Does The Internet Shorten Attention Spans?



Sorry, what was the question again?

Oh, the internet. Hang on, let me Google it.

Last week there were several hand-wringing articles by Will Self and others about the digital age creating shorter attention spends that are damaging our ability to concentrate. The authors worried that immense literary novels – and there are such things, ‘The Luminaries’ by Eleanor Catton won the Man Booker last year and tipped in at 849 pages – are suffering.

I find this argument as spurious and ridiculous as the Victorians worrying about the effect of shortening skirts. In 1973 the Booker was won by JG Farrell’s slender ‘The Siege of Krishnapur’. ‘Offshore’ by Penelope Fitzgerald, at 132 pages, won in 1979. Ian McEwan’s ‘On Chesil Beach’ and Julian Barnes’ ‘The Sense of an Ending’ were only slightly longer. So length is no indication of quality.

If anything, it’s the low-end trashier books which publishers expect to give value for money with extra pages. Dan Brown’s staggeringly awful ‘Inferno’ is over 600 pages long.

Films are getting longer. As for TV, the average box set takes much longer to view than a Dickensian novel, and some are just as good. So no, the internet does not shorten attention spans. What I think it does do is change the way we digest fiction. On an e-reader it’s quite easy to read several books at once, and why not? Immersion in long fiction is hard today, but not because of the internet – it’s because our time is subdivided into tiny parts by the structures of our lives. Simply put, our free time is no such thing. We rarely have the time to be as bored as people born in eras before TV, radio and cinema.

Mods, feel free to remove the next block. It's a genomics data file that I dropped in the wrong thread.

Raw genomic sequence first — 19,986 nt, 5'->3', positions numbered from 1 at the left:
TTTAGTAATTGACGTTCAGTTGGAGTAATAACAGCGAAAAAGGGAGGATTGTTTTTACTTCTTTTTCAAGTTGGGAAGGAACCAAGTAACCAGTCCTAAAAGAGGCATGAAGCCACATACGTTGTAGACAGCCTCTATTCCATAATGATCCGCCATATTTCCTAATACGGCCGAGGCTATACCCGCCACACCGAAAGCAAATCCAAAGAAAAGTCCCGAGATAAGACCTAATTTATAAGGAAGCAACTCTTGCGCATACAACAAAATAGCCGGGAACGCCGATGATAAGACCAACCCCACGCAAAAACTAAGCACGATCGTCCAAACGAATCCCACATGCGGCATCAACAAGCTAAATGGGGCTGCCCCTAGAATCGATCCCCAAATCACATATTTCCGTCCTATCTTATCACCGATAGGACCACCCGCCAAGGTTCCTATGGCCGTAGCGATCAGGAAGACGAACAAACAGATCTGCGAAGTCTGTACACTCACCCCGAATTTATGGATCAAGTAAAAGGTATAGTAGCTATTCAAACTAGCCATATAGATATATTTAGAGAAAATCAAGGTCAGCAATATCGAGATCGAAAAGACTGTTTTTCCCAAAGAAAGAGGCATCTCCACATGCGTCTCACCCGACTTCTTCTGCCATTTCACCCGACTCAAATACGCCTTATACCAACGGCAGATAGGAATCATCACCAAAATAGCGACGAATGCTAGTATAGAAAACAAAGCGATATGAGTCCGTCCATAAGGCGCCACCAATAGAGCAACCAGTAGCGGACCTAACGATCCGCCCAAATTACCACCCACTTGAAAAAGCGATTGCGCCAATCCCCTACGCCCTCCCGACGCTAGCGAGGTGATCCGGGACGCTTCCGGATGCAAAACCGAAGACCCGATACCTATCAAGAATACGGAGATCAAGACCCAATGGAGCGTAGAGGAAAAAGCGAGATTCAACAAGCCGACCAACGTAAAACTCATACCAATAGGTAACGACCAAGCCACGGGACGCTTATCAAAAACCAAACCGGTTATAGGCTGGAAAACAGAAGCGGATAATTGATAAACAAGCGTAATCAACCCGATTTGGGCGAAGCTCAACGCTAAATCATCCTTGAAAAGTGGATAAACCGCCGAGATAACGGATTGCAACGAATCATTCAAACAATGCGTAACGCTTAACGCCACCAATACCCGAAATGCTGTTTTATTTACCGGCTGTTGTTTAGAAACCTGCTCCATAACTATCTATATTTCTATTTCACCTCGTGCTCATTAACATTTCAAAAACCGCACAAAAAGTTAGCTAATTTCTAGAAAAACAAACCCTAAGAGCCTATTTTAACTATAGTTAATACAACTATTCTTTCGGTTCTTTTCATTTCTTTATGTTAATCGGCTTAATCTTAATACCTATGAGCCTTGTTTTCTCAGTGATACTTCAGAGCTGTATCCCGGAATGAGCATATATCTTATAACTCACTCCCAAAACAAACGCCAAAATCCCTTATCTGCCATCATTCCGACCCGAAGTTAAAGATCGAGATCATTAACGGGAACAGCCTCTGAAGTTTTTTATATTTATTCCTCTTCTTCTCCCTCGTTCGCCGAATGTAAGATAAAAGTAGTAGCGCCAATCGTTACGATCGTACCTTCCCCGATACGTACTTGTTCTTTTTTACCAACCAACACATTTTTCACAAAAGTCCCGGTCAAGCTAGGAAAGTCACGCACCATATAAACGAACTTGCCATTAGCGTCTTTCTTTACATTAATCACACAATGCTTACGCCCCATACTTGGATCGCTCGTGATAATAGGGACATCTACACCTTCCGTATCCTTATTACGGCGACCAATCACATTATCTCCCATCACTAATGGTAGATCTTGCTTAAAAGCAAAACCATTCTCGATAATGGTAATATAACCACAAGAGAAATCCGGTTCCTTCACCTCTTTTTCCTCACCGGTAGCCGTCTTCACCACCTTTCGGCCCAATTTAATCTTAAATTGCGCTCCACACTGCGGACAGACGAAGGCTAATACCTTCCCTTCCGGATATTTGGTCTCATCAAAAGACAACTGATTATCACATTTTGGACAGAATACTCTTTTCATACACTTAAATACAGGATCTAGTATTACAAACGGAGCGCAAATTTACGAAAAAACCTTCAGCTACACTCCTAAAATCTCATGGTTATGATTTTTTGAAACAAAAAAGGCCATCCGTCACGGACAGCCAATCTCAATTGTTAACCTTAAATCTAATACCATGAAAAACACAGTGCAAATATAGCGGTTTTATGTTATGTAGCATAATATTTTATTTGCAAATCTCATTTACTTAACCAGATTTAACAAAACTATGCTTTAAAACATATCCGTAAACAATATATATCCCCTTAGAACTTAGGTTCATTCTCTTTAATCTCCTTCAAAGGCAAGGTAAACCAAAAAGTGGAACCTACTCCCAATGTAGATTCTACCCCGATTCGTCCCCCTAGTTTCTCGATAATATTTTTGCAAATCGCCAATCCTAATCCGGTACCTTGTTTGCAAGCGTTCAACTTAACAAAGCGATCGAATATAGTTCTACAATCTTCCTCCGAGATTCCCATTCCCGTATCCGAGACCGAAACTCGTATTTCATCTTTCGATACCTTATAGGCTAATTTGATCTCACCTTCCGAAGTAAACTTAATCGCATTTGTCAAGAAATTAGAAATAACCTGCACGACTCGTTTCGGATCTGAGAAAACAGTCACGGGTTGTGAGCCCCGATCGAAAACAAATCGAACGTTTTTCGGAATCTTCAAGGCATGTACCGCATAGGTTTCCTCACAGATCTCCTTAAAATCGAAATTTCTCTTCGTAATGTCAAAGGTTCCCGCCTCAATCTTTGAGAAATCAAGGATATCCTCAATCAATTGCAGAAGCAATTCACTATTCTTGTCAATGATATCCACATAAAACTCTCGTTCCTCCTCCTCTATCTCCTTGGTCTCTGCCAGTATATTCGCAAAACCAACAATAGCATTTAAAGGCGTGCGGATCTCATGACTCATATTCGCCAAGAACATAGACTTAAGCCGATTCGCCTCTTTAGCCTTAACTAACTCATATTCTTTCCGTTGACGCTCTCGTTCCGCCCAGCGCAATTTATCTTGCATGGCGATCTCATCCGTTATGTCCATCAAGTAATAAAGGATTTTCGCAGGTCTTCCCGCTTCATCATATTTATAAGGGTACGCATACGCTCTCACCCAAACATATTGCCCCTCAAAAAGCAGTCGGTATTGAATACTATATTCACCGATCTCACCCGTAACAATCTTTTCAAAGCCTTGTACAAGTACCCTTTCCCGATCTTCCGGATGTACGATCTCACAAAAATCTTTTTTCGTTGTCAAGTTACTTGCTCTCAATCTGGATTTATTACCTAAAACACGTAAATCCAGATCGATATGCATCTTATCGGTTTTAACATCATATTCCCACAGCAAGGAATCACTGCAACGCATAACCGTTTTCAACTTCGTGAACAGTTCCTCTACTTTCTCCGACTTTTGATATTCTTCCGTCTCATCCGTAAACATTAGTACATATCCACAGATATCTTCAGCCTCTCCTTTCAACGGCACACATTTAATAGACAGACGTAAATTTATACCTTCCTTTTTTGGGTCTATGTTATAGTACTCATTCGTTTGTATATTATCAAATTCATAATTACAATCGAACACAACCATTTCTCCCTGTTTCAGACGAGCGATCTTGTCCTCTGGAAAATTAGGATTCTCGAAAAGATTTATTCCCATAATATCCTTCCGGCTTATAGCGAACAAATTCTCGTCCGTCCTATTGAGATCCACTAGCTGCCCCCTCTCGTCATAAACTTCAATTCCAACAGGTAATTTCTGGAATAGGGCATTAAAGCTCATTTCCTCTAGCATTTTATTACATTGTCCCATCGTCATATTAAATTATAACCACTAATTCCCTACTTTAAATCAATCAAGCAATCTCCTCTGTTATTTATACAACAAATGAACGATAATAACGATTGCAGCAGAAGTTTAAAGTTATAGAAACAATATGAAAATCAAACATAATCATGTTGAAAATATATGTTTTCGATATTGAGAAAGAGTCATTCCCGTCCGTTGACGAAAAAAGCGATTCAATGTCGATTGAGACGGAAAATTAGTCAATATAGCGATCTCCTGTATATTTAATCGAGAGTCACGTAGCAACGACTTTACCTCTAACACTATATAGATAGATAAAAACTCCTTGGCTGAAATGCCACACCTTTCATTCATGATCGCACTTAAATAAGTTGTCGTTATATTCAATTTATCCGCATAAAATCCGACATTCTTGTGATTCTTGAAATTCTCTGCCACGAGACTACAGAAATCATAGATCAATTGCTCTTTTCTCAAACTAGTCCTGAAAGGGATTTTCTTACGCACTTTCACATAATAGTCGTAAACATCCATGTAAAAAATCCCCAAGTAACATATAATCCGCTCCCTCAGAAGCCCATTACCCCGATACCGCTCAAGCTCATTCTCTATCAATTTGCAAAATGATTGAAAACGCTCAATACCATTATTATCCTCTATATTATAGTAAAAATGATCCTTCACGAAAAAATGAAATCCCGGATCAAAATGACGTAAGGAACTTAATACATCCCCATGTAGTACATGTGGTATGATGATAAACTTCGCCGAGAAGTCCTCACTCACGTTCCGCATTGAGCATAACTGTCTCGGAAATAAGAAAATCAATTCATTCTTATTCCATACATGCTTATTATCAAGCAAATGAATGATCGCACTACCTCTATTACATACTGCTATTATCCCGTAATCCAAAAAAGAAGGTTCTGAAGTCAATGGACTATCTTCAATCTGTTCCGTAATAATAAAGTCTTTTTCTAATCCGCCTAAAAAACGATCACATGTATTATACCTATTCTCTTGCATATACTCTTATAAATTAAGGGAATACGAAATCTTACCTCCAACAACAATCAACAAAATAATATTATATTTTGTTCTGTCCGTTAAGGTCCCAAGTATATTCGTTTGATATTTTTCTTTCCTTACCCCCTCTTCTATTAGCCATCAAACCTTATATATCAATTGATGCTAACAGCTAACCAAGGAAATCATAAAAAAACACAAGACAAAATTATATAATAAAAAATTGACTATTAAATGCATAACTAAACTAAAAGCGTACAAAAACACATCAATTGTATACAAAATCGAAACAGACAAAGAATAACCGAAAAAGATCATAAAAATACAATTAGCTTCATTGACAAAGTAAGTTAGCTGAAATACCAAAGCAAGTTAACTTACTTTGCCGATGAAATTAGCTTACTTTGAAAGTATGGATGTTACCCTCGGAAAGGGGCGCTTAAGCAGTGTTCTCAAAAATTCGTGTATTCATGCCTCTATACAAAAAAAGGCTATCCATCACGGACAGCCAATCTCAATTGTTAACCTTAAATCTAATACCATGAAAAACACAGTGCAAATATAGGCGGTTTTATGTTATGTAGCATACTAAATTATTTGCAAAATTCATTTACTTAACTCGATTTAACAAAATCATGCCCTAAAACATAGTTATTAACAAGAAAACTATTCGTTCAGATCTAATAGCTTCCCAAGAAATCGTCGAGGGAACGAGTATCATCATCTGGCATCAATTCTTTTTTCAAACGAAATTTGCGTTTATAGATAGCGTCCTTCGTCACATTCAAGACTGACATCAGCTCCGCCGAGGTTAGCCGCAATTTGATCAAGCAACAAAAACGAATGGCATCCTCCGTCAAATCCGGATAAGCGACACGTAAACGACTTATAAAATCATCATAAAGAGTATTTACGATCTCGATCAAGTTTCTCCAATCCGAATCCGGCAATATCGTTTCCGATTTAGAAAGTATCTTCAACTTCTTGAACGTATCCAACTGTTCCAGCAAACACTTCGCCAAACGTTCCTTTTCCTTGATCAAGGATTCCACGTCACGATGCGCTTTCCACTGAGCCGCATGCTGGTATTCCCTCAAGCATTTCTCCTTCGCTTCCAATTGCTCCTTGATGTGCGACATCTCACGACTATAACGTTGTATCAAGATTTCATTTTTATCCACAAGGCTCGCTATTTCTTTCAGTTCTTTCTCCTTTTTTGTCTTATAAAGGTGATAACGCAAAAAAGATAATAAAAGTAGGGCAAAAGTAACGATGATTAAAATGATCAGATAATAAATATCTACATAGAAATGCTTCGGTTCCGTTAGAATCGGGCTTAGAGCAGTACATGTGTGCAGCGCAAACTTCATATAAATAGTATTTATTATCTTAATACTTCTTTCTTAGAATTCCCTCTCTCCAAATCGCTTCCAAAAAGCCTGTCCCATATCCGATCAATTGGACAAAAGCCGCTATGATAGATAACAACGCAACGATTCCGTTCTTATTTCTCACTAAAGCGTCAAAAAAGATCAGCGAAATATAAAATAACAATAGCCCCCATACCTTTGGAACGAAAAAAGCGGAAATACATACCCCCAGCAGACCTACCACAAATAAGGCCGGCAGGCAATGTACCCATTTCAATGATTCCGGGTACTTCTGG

The readers of previous generations enjoyed some wonderful books and put up with an awful lot of very bad ones. If there’s a problem now it’s that delivery on so many formats means we can just choose the best of the best, and the rest barely get seen. Middle-ground fiction now has a smaller audience.

The good news is that the internet allows us to discover authors we might never have once dreamed of reading. There are too few books in translation available, but that’s changing. And if we graze now instead of gorging, well, tapas makes a pleasant chance from a heavy plated meal – and can be just as nourishing.


9 comments on “Does The Internet Shorten Attention Spans?”

  1. Wayne says:

    Yes it does. Lets face it I didn’t even have the attention span to read this post just the title before posting a reply….. 😉

    Oh and to back it up who can be bothered to sit through a whole Movie without playing with their phone or other mobile divice these days? Probable has nothing to do with this post my reply, does it?

    BTW Really am looking forward to reading some of your Kindle short story collections that are out of print.

  2. admin says:

    Wait until you see the new covers!

  3. Jenny Campbell says:

    Wait until you see the new covers.. urgh not usually a good sign.. I still can’t get over what they have done to Jodi Picoult’s ones..

  4. snowy says:

    It is possible to construct an argument that it all started with the ‘Zapper’ or Television Remote Control.

    Once a person no longer had to endure to onerous task of rising from their seat and treking up to 7 or 8 feet to see what was on the other channel*, everything changed. Up till then an evening’s entertainment was planned in advance.